on the Hall sensor can no longer be neglected.The diameter of different arteries and the diameter vari-

ation between diastolic and systolic pressure was measuredin several studies (Nagai et al. 1999; Arnett et al. 1999;Kawasaki et al. 1987). For the femoral and common carotid

Fig. 4 Change of magnetic field in z-direction vs. distance accordingto Eq. 7 for permanent magnets of different radii. The magnets have alength of 1mm and a residual flux density of 1.4 T

artery, a diameter between 5 and 8 mm, with a maxi-mum diameter variation of 10 % during one pulse, can beassumed. In this case, the magnetic field changes nearlylinearly, as shown in the inset of Fig. 4.

4 Design

As stated at the beginning, hypertension is a major car-diovascular risk factor and the importance of measuringblood pressure, as one of the principal vital parameters,cannot be overemphasized. The proposed sensor has to bedesigned such, that blood pressure can be determined withinthe physiologically relevant range with suitable resolution.The pulsatile blood flow inside the circulatory system variesbetween the diastolic and systolic pressure within a typicalrange of 80–120 mmHg. However, in case of hypotension,the diastolic pressure can drop down below 60 mmHg andin case of hypertension, the systolic pressure can raise above180 mmHg. Normally, the mean arterial pressure is about100 mmHg (Pauca et al. 2001).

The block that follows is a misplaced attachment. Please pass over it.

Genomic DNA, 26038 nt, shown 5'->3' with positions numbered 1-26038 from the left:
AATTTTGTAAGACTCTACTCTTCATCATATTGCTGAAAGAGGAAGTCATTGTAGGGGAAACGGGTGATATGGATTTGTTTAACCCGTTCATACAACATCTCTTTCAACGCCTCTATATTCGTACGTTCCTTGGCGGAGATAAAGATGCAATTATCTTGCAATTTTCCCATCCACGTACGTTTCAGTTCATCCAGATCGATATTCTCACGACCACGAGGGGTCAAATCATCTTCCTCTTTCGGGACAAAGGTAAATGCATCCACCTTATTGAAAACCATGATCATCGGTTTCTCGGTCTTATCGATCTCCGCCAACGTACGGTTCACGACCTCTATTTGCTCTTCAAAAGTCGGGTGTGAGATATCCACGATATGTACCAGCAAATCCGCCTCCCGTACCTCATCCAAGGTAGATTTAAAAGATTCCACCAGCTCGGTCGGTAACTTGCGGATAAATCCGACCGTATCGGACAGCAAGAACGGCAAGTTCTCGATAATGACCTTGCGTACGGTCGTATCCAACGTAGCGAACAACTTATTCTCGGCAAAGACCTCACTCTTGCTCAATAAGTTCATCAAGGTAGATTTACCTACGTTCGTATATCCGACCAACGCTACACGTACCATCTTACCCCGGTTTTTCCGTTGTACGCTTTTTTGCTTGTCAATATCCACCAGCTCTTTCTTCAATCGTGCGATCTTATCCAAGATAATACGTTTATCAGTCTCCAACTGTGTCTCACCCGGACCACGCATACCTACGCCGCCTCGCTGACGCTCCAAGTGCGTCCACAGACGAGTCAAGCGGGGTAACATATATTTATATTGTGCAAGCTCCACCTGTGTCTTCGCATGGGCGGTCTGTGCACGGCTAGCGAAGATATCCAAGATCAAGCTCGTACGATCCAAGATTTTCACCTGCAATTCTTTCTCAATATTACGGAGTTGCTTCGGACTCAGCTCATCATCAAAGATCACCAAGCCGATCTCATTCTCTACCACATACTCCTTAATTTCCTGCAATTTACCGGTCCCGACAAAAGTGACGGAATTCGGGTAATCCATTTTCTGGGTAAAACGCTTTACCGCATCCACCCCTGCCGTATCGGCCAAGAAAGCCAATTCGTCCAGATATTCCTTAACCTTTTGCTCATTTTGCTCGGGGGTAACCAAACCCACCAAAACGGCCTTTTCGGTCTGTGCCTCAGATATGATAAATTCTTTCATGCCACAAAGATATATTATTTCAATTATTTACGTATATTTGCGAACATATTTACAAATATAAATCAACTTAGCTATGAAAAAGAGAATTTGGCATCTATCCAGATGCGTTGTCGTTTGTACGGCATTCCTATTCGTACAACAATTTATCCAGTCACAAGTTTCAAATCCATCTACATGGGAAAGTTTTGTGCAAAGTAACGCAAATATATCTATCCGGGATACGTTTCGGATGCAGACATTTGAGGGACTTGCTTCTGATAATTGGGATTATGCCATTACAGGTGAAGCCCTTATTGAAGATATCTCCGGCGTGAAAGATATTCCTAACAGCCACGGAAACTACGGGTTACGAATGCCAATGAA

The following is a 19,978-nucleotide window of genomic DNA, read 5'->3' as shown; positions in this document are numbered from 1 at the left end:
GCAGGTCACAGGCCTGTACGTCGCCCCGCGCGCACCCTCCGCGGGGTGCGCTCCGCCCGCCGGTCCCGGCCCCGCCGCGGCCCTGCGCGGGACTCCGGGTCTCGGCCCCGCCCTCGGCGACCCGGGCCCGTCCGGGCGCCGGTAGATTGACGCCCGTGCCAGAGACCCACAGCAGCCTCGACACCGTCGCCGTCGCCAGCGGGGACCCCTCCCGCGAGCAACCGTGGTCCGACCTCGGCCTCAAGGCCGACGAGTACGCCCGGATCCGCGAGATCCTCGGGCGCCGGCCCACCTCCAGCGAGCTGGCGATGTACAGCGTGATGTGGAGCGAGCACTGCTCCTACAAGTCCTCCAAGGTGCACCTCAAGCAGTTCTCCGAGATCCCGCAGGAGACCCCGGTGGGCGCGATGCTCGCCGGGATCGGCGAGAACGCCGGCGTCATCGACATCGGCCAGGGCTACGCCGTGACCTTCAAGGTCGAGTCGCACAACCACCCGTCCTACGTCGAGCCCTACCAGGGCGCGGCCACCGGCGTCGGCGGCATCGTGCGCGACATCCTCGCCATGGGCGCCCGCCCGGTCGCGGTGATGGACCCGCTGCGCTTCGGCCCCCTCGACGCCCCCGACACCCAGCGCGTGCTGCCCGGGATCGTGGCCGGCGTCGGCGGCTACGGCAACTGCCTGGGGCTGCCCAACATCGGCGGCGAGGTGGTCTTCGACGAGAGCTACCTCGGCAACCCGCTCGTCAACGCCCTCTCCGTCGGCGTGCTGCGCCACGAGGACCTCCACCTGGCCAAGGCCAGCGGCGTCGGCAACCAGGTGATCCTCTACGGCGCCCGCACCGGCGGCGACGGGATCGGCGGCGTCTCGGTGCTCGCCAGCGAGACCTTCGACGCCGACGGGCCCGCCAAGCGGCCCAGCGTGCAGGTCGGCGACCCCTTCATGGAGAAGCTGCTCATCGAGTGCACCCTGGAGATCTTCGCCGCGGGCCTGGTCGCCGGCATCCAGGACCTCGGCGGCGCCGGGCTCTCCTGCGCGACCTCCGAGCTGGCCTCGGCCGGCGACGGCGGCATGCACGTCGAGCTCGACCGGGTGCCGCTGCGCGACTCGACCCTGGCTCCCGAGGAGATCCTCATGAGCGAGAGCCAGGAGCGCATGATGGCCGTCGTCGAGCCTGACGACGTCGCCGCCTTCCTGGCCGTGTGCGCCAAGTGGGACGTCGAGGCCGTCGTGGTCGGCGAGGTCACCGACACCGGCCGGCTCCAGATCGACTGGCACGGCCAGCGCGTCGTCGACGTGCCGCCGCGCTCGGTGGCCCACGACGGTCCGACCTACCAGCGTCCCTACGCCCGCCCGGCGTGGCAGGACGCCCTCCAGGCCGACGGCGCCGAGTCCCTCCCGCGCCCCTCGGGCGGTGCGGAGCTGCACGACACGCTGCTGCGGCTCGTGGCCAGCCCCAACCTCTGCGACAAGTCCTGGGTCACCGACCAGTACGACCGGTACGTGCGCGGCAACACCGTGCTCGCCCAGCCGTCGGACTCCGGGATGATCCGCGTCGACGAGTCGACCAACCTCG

The material used for the silicone strips to hold theflexible substrates in place has to meet certain require-ments. It should be soft enough to avoid blood vesselconstriction and minimize impairments on the dynamicbehavior of the system. Therefore, its Young’s modulusshould be lower than that of the blood vessel, and thethickness of the strips should be minimized. Young’s mod-ulus of the common carotid artery of male and femalepersons of different age was measured in The Atherosclero-sis Risk in Communities (ARIC) Study (Riley et al. 1992).The mean values for the different groups vary between0.701 MPa and 0.983 MPa with a mean wall thicknessbetween 0.553 mm and 0.735 mm. As an appropriate sil-icone, we chose Neukasil RTV-23 (Altropol KunststoffGmbH, Stockelsdorf, Germany) with a Young’s modulus of

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Biomed Microdevices (2014) 16:815–827 819

Fig. 5 Change of magneticfield in z-direction with radialdisplacement r for permanentmagnets of different radiicalculated using Eq. 5. Themagnets have a length of 1mmand a residual flux density of1.4 T

approximately 0.2 MPa at a strain of 10 % (Bingger et al.2012). The restraints on the artery are minimized by usinga strip thickness equal or below the thickness of the arte-rial wall. A good compromise between usability and lowrestraints was achieved by a strip thickness of 0.5 mm,which is in the range of the arterial wall thickness.